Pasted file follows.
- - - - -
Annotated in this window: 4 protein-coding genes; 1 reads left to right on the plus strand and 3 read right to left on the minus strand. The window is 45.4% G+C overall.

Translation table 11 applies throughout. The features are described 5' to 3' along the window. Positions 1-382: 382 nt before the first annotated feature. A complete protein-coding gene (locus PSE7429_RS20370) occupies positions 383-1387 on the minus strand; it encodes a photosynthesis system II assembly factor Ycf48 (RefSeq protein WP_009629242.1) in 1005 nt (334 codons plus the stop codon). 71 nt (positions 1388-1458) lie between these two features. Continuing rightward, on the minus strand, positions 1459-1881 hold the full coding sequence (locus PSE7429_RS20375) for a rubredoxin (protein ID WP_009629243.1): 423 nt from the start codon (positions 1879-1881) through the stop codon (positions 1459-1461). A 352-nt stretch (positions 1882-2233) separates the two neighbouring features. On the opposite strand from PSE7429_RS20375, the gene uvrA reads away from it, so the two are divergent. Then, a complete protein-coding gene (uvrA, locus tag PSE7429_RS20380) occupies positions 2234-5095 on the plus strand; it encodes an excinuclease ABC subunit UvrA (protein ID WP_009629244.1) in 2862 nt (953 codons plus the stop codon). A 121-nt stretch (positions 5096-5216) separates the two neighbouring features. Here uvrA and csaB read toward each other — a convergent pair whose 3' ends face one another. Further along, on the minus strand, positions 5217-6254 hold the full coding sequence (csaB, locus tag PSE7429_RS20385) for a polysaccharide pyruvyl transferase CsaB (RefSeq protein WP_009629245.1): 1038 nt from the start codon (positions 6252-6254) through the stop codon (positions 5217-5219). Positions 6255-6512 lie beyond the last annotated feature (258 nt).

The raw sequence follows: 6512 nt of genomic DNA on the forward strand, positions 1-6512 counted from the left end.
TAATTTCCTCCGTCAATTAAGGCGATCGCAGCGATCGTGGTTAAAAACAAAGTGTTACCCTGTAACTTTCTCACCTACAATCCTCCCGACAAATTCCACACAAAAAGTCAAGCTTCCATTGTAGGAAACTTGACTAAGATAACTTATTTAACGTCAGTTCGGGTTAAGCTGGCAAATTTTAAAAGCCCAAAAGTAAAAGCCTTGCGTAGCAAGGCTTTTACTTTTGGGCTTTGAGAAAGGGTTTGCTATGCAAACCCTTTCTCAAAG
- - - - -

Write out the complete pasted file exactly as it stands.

Annotated in this window: 4 protein-coding genes; 1 reads left to right on the plus strand and 3 read right to left on the minus strand. The window is 45.4% G+C overall.

Translation table 11 applies throughout. The features are described 5' to 3' along the window. Positions 1-382: 382 nt before the first annotated feature. A complete protein-coding gene (locus PSE7429_RS20370) occupies positions 383-1387 on the minus strand; it encodes a photosynthesis system II assembly factor Ycf48 (RefSeq protein WP_009629242.1) in 1005 nt (334 codons plus the stop codon). 71 nt (positions 1388-1458) lie between these two features. Continuing rightward, on the minus strand, positions 1459-1881 hold the full coding sequence (locus PSE7429_RS20375) for a rubredoxin (protein ID WP_009629243.1): 423 nt from the start codon (positions 1879-1881) through the stop codon (positions 1459-1461). A 352-nt stretch (positions 1882-2233) separates the two neighbouring features. On the opposite strand from PSE7429_RS20375, the gene uvrA reads away from it, so the two are divergent. Then, a complete protein-coding gene (uvrA, locus tag PSE7429_RS20380) occupies positions 2234-5095 on the plus strand; it encodes an excinuclease ABC subunit UvrA (protein ID WP_009629244.1) in 2862 nt (953 codons plus the stop codon). A 121-nt stretch (positions 5096-5216) separates the two neighbouring features. Here uvrA and csaB read toward each other — a convergent pair whose 3' ends face one another. Further along, on the minus strand, positions 5217-6254 hold the full coding sequence (csaB, locus tag PSE7429_RS20385) for a polysaccharide pyruvyl transferase CsaB (RefSeq protein WP_009629245.1): 1038 nt from the start codon (positions 6252-6254) through the stop codon (positions 5217-5219). Positions 6255-6512 lie beyond the last annotated feature (258 nt).

The raw sequence follows: 6512 nt of genomic DNA on the forward strand, positions 1-6512 counted from the left end.
TAATTTCCTCCGTCAATTAAGGCGATCGCAGCGATCGTGGTTAAAAACAAAGTGTTACCCTGTAACTTTCTCACCTACAATCCTCCCGACAAATTCCACACAAAAAGTCAAGCTTCCATTGTAGGAAACTTGACTAAGATAACTTATTTAACGTCAGTTCGGGTTAAGCTGGCAAATTTTAAAAGCCCAAAAGTAAAAGCCTTGCGTAGCAAGGCTTTTACTTTTGGGCTTTGAGAAAGGGTTTGCTATGCAAACCCTTTCTCAAAG